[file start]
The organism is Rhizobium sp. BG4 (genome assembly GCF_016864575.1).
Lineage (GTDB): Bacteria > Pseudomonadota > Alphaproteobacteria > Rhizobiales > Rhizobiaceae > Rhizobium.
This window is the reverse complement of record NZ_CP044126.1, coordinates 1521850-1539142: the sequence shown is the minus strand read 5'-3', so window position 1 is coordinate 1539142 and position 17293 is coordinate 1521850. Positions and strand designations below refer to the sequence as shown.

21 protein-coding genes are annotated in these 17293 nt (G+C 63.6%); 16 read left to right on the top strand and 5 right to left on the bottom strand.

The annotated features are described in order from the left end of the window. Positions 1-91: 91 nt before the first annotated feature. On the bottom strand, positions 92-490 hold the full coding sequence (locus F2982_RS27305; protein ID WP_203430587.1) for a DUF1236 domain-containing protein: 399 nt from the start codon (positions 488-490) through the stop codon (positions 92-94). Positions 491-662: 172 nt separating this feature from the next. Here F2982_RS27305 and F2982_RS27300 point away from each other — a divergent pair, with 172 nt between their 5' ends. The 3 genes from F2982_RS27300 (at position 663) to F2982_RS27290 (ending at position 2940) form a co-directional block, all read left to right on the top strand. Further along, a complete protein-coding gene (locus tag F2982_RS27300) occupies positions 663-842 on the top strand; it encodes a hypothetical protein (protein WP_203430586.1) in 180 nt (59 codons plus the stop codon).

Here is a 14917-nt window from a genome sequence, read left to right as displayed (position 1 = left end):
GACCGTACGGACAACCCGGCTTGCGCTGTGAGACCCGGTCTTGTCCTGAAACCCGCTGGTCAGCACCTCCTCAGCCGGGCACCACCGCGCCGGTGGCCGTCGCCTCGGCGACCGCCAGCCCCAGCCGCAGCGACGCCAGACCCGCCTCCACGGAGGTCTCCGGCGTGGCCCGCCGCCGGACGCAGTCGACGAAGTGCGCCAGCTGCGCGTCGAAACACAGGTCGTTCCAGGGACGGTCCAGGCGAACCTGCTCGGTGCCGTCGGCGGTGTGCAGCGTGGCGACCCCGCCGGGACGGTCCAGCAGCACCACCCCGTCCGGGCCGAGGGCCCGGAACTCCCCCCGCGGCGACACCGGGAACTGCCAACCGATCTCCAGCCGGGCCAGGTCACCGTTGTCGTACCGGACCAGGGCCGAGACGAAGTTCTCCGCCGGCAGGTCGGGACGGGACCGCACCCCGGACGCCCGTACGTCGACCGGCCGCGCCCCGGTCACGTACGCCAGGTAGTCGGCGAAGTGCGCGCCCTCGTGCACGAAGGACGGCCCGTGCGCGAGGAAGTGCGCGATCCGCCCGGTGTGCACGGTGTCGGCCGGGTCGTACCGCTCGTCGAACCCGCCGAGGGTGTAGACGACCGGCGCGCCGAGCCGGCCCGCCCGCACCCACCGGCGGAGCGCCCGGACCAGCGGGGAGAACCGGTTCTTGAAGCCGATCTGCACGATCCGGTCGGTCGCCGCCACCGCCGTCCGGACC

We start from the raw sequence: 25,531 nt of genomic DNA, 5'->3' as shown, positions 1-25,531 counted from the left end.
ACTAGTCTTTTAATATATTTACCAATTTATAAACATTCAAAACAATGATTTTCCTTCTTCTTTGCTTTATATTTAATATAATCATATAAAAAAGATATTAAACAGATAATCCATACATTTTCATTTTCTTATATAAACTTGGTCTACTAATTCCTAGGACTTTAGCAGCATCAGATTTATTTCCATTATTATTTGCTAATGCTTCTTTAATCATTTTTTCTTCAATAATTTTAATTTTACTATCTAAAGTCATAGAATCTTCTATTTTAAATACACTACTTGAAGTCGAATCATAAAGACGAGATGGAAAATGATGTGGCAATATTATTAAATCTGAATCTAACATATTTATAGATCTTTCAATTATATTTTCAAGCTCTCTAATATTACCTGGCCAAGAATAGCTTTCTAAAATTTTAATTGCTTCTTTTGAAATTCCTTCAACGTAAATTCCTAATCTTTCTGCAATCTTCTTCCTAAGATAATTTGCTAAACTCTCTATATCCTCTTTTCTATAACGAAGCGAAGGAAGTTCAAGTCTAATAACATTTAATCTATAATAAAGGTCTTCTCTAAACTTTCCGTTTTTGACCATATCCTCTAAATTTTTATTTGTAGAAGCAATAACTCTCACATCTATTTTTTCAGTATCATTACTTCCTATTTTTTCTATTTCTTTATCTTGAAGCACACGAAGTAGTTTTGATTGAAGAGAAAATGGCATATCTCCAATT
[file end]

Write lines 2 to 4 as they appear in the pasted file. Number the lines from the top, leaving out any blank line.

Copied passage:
Lineage (GTDB): Bacteria > Pseudomonadota > Alphaproteobacteria > Rhizobiales > Rhizobiaceae > Rhizobium.
This window is the reverse complement of record NZ_CP044126.1, coordinates 1521850-1539142: the sequence shown is the minus strand read 5'-3', so window position 1 is coordinate 1539142 and position 17293 is coordinate 1521850. Positions and strand designations below refer to the sequence as shown.

21 protein-coding genes are annotated in these 17293 nt (G+C 63.6%); 16 read left to right on the top strand and 5 right to left on the bottom strand.